Consider this from a slightly different angle - If Google had no official presence in Brazil, how would this headline read? Hint - More along the lines of a Great Firewall style pissing-in-the-wind, than some sort of BS "arrest the messenger" attack on free speech.


Dear Brazil (and every other government on the planet) - Welcome to the Internet: Not yours to shut down. Have a nice day.

Re:Pre-election laws (0)

Anonymous Coward | about 2 years ago | (#41462355)

The election is Oct 7. A 24 hour ban is not going to do much. If this was about affecting elections, the ban would be until Oct 8 but it's for 24 hours. Something is corrupt here.

Brazil.... (0)

Anonymous Coward | about 2 years ago | (#41461529)

One country that have a lot of potential to became a super power, has a archaic justice system
where laws not always are applied, politicians never go arrested and also they never have public forum,
and the last president didn't do anything good in 8 years, just did what communists does better.... lies and benefits to any one.
If they say that is a Democratic country, this sort of thing should be allowed as in any other Democratic country does. It's a joke that judge.
 

Re:Brazil.... (0)

Anonymous Coward | about 2 years ago | (#41461605)

Being a Brazilian living in Europe since 2005, my opinion is yes, there is some inefficiency but that is not the problem. France [guardian.co.uk] and Germany [bbc.co.uk] also have corruption and all the inefficiency you want. I see Brazil as an exploited country which still has chains tying it to serve more developed countries.

Brazil can censor this (0)

bkerensa (634824) | about 2 years ago | (#41461537)

I guess free speech in brazil is out of the question....

Re:Brazil can censor this (4, Insightful)

cheros (223479) | about 2 years ago | (#41461589)

Nope. This is (yet again) about a US company trying to pretend that only US law applies as soon as they enter another country. Google is just the most visible example of that, and I support this decision.

If you want to sell services in a country and generate revenue, you damn well have to follow the local laws there or get fined. Simple.

Re:Brazil can censor this (0, Funny)

Anonymous Coward | about 2 years ago | (#41461651)

Brazil doesn't have "local laws", it has an incomprehensible bureaucratic clusterfuck. Terry Gilliam made a movie about it.

Re:Brazil can censor this (0)

Anonymous Coward | about 2 years ago | (#41461729)

Oh, so your inability to understand the laws is then an excuse to simply ignore them?

That would be an excellent approach to US law, actually. Most of that is hard to understand. OK, that has more to do with not being able to believe anyone sane could actually agree to some of them, but the general principle applies.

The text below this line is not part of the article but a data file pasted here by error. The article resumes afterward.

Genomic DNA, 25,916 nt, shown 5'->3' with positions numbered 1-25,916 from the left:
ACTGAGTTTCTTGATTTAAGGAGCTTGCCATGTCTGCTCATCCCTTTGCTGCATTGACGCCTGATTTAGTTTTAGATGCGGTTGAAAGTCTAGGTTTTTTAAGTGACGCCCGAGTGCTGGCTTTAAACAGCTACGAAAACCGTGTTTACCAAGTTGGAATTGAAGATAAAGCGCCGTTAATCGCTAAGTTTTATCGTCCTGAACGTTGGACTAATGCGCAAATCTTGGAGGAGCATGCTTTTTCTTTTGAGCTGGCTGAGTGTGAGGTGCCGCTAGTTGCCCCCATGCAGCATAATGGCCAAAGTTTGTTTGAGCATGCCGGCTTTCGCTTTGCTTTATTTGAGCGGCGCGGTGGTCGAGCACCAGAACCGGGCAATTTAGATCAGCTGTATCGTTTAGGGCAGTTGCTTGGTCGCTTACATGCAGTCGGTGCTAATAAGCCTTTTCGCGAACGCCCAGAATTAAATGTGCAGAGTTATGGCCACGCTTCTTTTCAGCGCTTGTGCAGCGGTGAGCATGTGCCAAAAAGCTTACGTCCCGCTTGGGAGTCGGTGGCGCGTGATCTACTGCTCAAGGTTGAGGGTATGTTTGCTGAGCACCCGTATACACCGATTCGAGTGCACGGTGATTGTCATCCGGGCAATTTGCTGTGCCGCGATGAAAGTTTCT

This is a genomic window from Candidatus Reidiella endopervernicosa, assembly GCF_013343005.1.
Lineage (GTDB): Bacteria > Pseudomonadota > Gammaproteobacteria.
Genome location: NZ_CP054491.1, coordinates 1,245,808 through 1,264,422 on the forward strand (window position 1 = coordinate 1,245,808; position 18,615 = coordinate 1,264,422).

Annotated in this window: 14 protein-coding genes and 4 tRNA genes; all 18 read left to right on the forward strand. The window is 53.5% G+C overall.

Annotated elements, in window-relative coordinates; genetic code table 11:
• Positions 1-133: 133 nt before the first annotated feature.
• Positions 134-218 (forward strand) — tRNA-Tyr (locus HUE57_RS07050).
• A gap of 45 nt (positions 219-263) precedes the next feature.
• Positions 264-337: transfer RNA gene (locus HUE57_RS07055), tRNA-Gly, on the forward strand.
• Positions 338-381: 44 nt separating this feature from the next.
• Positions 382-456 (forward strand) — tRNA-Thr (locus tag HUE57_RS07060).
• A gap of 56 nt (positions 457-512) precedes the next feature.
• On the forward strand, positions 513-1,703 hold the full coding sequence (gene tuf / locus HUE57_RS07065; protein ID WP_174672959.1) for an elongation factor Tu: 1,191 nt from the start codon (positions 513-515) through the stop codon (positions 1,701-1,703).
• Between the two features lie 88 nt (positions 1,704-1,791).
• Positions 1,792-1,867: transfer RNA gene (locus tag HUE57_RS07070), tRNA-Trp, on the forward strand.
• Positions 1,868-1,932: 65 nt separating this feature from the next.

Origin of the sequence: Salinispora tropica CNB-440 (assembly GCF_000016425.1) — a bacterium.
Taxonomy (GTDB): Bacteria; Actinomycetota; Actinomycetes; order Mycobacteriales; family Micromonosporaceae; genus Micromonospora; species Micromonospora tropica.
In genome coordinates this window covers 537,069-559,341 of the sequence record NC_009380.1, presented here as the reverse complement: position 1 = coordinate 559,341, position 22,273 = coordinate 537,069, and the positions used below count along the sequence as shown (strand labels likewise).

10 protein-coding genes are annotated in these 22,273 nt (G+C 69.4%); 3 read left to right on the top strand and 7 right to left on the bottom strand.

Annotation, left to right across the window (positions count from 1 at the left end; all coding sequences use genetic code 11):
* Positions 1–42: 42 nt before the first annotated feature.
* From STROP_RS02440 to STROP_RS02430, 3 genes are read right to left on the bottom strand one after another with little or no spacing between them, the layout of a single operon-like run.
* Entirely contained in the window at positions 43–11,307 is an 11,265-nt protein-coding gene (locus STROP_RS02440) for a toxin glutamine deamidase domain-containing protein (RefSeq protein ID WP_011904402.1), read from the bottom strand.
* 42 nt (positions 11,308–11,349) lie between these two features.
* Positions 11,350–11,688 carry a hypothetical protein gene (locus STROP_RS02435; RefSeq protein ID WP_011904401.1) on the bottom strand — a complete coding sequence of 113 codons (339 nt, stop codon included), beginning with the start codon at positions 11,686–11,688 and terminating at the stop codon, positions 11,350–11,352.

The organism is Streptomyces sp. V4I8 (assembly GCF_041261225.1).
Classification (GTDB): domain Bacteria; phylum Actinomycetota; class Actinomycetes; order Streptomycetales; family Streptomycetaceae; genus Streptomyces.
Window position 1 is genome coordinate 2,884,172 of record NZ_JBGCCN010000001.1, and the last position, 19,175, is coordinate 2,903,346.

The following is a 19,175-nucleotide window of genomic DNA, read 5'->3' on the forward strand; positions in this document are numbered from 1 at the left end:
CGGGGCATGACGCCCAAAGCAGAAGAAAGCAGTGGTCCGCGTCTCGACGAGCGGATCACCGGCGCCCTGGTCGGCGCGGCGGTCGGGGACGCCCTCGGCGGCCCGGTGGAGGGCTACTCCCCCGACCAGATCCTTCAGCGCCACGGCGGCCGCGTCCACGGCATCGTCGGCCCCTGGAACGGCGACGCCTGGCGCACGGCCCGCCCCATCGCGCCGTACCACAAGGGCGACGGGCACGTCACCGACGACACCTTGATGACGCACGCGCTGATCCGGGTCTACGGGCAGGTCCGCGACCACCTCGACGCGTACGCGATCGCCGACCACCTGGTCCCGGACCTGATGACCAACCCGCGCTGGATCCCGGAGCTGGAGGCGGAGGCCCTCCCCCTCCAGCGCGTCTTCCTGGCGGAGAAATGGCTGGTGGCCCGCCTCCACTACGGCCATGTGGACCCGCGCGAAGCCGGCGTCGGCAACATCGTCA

Comply, or face the consequences. As a matter of fact, I am completely in agreement with prison sentences too - fines merely disappear as the cost of business..

Re:Brazil can censor this (0)

Anonymous Coward | about 2 years ago | (#41461675)

Man brazilians are attacking our freedom! and are socialists! let's invade the damn reds!

Now the serious part:
this type of laws also exist in my country this is to prevent political campaign in the day before and in the election day...
so if i from political party X go into the street and start making campaign someone might snitch or the police sees me an both me and our party get fined (the same is also true if you are a company campaigning for someone)

Google is operating in a coutry that has such laws so they must follow them and there is nothing more to be said...
When you (a foreigner) are in someones country you must respect their authority, laws, and society... if you don't want to do that better be prepared to face the consequences...

First Thing That Comes To Mind: (1)

Anonymous Coward | about 2 years ago | (#41461621)

President Google, a browser in Brazil is caching

SHUT

DOWN

EVERYTHING!

Brazilian Autocracy (0)

Anonymous Coward | about 2 years ago | (#41461625)

Politics in Brazil is under control of the Government these laws are not intended to help population but to control.

Other countries are only noticing that now because we are on the spotlight.

Voters Are Gonna Love It (1)

Shinmera (2514940) | about 2 years ago | (#41461647)

I'm sure all the people who want/need to use google / youtube on a daily basis are going to be so happy with this ruling.

Obligatory (4, Insightful)

Xtense (1075847) | about 2 years ago | (#41461663)

I hate trotting out this quote every so often, but...